The best ways to back up your computer
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Everyone loses data at some point in their lives. Your computer’s hard drive could fail tomorrow, or a software bug could delete your important files. In this article, we shall state different ways to back up your computer to reduce the risk of potentially losing your files forever.

Backups don’t have to be hard or confusing, though. You’ve probably heard about countless different backup methods, but which one is right for you? And what files do you really need to back up?

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Well, first and foremost, you need to back up your personal files. You can always reinstall your operating system and redownload your programs if your hard drive fails, but your own personal data is irreplaceable.

Any personal documents, photos, home videos, and any other data on your computer should be backed up regularly. Those can never be replaced.

Here is a list of ways to back up your computer

Back-Up to an External Drive

If you have an external USB hard drive, you can just back up to that drive using your computer’s built-in backup features. On Windows 10 and 8, use File History. On Windows 7, use Windows Backup. On Macs, use Time Machine. Occasionally connect the drive to the computer and use the backup tool, or leave it plugged in whenever your home and it’ll back up automatically. 

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Back Up Over the Internet

If you want to ensure your files stay safe, you can back them up to the internet with a service like Backblaze. Backblaze is the well-known online backup service we like and recommend since CrashPlan no longer serves home users (although you could pay for a CrashPlan small business account instead.) There are also competitors like Carbonite—we also used to mention MozyHome, but it’s now a part of Carbonite. For a low monthly fee (about $5 a month), these programs run in the background on your PC or Mac, automatically backing up your files to the service’s web storage. If you ever lose those files and need them again, you can restore them. 

A great advantage is an online backup protects you against any type of data loss–hard drive failure, theft, natural disasters, and everything in between. However, these services usually cost money, and the initial backup can take much longer than it would on an external drive–especially if you have a lot of files.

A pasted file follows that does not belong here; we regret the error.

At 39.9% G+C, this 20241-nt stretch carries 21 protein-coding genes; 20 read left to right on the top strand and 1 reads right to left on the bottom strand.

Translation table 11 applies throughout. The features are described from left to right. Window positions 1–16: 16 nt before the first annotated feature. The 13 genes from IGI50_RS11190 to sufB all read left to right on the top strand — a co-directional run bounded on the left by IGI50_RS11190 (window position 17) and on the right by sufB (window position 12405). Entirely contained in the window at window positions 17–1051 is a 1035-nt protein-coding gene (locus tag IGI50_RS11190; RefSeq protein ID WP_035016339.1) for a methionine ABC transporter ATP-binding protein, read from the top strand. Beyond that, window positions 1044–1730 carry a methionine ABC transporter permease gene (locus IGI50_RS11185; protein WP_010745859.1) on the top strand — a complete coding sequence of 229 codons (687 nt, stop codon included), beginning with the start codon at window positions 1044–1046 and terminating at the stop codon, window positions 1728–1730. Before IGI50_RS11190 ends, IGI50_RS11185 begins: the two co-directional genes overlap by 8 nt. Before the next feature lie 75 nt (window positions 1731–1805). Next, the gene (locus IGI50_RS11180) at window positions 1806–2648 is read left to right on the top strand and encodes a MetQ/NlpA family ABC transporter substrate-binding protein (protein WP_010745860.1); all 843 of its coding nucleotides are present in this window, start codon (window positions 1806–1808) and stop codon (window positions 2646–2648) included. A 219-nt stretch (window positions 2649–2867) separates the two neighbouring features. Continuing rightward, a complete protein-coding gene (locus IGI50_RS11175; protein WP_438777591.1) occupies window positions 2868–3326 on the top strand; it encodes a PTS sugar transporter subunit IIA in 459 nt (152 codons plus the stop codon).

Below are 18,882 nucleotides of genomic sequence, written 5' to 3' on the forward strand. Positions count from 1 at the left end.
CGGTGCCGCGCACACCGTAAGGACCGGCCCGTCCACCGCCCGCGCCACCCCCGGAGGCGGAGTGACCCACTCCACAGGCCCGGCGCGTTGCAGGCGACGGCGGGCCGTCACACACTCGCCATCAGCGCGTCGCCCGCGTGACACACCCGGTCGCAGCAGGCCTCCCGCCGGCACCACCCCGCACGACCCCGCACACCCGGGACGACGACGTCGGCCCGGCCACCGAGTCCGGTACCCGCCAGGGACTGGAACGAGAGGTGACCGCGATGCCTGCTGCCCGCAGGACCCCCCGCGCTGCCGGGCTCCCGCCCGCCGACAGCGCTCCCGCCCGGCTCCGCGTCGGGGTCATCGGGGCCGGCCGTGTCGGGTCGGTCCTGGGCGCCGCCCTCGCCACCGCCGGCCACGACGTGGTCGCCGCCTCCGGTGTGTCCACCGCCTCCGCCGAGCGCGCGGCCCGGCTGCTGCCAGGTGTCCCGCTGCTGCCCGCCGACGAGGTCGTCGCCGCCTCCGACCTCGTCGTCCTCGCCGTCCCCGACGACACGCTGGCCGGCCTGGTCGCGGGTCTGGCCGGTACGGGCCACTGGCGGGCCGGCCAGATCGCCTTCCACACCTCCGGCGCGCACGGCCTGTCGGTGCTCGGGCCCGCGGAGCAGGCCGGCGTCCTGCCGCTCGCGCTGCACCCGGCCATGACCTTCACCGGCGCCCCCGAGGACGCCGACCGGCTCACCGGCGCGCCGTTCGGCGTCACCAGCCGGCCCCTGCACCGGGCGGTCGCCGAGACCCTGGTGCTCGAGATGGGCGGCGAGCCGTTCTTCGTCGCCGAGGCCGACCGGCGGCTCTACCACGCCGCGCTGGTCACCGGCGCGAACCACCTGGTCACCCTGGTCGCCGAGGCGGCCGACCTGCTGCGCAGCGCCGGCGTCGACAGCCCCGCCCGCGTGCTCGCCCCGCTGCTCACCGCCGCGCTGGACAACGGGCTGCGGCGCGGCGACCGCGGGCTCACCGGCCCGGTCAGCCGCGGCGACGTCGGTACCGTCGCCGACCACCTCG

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Use a Cloud Storage Service

Backup purists will say this isn’t technically a backup method, but for most people, it serves a similar enough purpose. Rather than just storing your files on your computer’s hard drive, you can store them on a service like DropboxGoogle Drive, Microsoft OneDrive, or a similar cloud storage service. They’ll then automatically sync to your online account and to your other PCs. If your hard drive dies, you’ll still have copies of the files stored online and on your other computers. 

This method is easy, fast, and in many cases, free, and since it’s online, it protects you against all types of data loss. However one of the downsides is most cloud services only offer a few gigabytes of space for free, so this only works if you have a small number of files you want to back up, or if you’re willing to pay for extra storage. Depending on the files you want to back up, this method can either be simpler or more complicated than a straight-up backup program.

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While backup programs like Backblaze and cloud storage services like Dropbox are both online backups, they work in fundamentally different ways. Dropbox is designed to sync your files between PCs, while Backblaze and similar services are designed to backup large amounts of files. Depending on how much data you have, one could be cheaper than the other.

Another point you should note is Backblaze and Carbonite do have one big limitation. If you delete a file on your computer, it will be deleted from your online backups after 30 days. You can’t go back and recover a deleted file or the previous version of a file after this 30 day period. So be careful when deleting those files if you might want them back.

Use Multiple Methods

It might be hard to choose from the many ways to back up your computer. Ideally, you could use all methods to back up our computer, sticking to one method can be quite risky. You’d use at least two of them because you want both offsite and onsite backups.

Onsite means backups stored at the same physical location as you. So, if you back up to an external hard drive and store that at home with your home PC, that’s an onsite backup while offsite backups are stored at a different location. So, if you back up to an online server, like Backblaze or Dropbox, that’s an offsite backup.

Onsite backups are faster and easier, and should be your first line of defense against data loss. If you lose files, you can quickly restore them from an external drive. But you shouldn’t rely on onsite backups alone. If your home burns down or all the hardware in it is stolen by thieves, you’d lose all your files.

Offsite backups don’t have to be a server on the Internet, either, and you don’t have to pay a monthly subscription for one. You could back up your files to a hard drive and store it at your office, at a friend’s house, or in a bank vault, for example. It’d be a bit more inconvenient, but that’s technically an offsite backup.

Similarly, you could also store your files in Dropbox, Google Drive, or OneDrive and performing regular backups to an external drive. Or you could use Backblaze to back up online and Windows File History to create a local backup.

Source: How to geek

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